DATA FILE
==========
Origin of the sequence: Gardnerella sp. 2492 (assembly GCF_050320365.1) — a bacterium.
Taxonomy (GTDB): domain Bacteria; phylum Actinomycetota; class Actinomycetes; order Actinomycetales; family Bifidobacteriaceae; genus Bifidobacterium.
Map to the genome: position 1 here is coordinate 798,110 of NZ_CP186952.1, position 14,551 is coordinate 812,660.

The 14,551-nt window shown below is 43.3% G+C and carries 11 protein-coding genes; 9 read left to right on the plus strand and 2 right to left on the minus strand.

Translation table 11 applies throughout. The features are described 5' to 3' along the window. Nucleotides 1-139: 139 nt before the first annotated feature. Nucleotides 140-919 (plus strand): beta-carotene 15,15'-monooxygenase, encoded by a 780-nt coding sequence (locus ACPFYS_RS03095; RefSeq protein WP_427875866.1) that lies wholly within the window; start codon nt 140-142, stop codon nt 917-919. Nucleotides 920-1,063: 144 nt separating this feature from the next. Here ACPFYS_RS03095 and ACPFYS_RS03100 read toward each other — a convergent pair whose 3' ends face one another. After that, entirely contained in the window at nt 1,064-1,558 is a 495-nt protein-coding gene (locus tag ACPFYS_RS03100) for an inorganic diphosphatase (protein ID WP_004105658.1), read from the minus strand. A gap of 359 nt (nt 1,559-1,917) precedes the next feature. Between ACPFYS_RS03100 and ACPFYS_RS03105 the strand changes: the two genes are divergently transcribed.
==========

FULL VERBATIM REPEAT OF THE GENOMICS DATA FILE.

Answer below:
Origin of the sequence: Gardnerella sp. 2492 (assembly GCF_050320365.1) — a bacterium.
Taxonomy (GTDB): domain Bacteria; phylum Actinomycetota; class Actinomycetes; order Actinomycetales; family Bifidobacteriaceae; genus Bifidobacterium.
Map to the genome: position 1 here is coordinate 798,110 of NZ_CP186952.1, position 14,551 is coordinate 812,660.

The 14,551-nt window shown below is 43.3% G+C and carries 11 protein-coding genes; 9 read left to right on the plus strand and 2 right to left on the minus strand.

Translation table 11 applies throughout. The features are described 5' to 3' along the window. Nucleotides 1-139: 139 nt before the first annotated feature. Nucleotides 140-919 (plus strand): beta-carotene 15,15'-monooxygenase, encoded by a 780-nt coding sequence (locus ACPFYS_RS03095; RefSeq protein WP_427875866.1) that lies wholly within the window; start codon nt 140-142, stop codon nt 917-919. Nucleotides 920-1,063: 144 nt separating this feature from the next. Here ACPFYS_RS03095 and ACPFYS_RS03100 read toward each other — a convergent pair whose 3' ends face one another. After that, entirely contained in the window at nt 1,064-1,558 is a 495-nt protein-coding gene (locus tag ACPFYS_RS03100) for an inorganic diphosphatase (protein ID WP_004105658.1), read from the minus strand. A gap of 359 nt (nt 1,559-1,917) precedes the next feature. Between ACPFYS_RS03100 and ACPFYS_RS03105 the strand changes: the two genes are divergently transcribed.